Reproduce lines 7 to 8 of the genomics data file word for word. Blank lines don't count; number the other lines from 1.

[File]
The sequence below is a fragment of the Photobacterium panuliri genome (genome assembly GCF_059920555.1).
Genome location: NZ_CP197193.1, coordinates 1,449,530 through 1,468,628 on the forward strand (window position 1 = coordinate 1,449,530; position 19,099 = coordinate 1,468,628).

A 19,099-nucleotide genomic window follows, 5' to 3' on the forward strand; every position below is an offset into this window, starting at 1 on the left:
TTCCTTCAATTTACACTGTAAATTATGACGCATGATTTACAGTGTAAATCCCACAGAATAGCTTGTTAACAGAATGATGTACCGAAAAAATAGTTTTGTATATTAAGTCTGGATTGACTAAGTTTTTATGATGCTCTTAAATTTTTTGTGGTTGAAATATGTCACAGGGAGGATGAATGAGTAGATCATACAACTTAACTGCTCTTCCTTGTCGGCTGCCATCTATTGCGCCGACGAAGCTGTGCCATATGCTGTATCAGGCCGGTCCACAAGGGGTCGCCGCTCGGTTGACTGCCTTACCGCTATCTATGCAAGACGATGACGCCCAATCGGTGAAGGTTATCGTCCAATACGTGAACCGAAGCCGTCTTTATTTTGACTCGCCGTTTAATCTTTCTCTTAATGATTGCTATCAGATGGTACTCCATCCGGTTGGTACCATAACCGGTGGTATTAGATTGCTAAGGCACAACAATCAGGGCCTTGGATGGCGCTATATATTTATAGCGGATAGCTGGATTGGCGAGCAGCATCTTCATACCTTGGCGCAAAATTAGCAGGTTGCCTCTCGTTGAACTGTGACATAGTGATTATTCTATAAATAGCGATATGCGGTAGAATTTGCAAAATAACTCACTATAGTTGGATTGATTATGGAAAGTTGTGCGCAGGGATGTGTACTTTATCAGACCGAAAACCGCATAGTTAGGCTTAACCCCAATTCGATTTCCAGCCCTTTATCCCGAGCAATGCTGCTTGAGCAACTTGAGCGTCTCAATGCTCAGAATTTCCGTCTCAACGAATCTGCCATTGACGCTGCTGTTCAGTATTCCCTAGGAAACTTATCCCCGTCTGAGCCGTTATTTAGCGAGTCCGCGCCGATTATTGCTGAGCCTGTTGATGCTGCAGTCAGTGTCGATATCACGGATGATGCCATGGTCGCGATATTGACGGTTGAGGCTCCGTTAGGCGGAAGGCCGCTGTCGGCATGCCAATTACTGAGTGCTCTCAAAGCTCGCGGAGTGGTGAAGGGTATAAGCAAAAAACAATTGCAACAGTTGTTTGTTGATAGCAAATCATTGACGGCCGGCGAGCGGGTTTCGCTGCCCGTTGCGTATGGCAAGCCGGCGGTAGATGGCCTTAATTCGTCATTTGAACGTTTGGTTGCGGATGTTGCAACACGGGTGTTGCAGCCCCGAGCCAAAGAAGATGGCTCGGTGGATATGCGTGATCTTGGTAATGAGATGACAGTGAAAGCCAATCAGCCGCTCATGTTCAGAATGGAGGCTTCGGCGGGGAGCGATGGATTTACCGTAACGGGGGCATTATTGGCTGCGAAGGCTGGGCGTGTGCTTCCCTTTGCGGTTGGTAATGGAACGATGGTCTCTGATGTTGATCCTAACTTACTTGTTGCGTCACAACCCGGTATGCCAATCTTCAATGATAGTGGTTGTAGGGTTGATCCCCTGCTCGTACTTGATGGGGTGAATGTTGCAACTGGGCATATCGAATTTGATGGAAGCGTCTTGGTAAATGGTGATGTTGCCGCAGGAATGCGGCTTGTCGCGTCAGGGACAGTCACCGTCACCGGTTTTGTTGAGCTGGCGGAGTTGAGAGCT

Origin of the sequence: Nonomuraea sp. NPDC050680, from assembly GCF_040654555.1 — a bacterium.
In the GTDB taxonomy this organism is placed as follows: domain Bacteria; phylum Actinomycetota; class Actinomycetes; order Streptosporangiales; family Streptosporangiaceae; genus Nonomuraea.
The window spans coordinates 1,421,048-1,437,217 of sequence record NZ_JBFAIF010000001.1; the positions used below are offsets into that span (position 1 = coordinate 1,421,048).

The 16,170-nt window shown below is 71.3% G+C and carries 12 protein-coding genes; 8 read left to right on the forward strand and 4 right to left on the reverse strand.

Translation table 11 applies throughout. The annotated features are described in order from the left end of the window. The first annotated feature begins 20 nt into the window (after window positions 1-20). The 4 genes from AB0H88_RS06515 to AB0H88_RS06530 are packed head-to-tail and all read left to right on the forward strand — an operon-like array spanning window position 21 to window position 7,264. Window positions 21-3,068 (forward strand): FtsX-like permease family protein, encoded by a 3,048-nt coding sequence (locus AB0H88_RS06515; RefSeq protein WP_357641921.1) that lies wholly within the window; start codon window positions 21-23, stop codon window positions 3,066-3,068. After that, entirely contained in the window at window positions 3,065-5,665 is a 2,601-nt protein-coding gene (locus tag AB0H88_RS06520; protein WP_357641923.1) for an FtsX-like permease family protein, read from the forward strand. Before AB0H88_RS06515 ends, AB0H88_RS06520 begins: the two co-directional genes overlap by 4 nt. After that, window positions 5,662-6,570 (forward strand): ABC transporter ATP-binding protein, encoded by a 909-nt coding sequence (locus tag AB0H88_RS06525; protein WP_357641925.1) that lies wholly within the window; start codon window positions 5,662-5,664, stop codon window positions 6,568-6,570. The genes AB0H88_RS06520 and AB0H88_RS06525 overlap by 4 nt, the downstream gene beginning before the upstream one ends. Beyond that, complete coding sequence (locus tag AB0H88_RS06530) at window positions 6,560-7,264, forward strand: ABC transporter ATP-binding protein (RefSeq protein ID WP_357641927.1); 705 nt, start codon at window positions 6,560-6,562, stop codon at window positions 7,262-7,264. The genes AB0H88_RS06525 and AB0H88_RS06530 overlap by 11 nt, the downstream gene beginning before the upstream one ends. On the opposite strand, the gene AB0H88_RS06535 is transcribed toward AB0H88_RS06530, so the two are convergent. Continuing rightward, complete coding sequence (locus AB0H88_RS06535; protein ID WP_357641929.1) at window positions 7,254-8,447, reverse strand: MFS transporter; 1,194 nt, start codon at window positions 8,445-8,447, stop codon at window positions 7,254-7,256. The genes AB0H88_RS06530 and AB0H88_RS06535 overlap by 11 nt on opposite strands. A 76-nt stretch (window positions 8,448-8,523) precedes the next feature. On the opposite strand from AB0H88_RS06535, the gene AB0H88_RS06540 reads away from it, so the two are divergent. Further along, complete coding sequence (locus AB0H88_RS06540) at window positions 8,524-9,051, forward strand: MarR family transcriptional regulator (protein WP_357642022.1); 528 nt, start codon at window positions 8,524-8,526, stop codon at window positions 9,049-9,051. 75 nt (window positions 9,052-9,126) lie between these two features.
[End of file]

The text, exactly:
The window spans coordinates 1,421,048-1,437,217 of sequence record NZ_JBFAIF010000001.1; the positions used below are offsets into that span (position 1 = coordinate 1,421,048).

The 16,170-nt window shown below is 71.3% G+C and carries 12 protein-coding genes; 8 read left to right on the forward strand and 4 right to left on the reverse strand.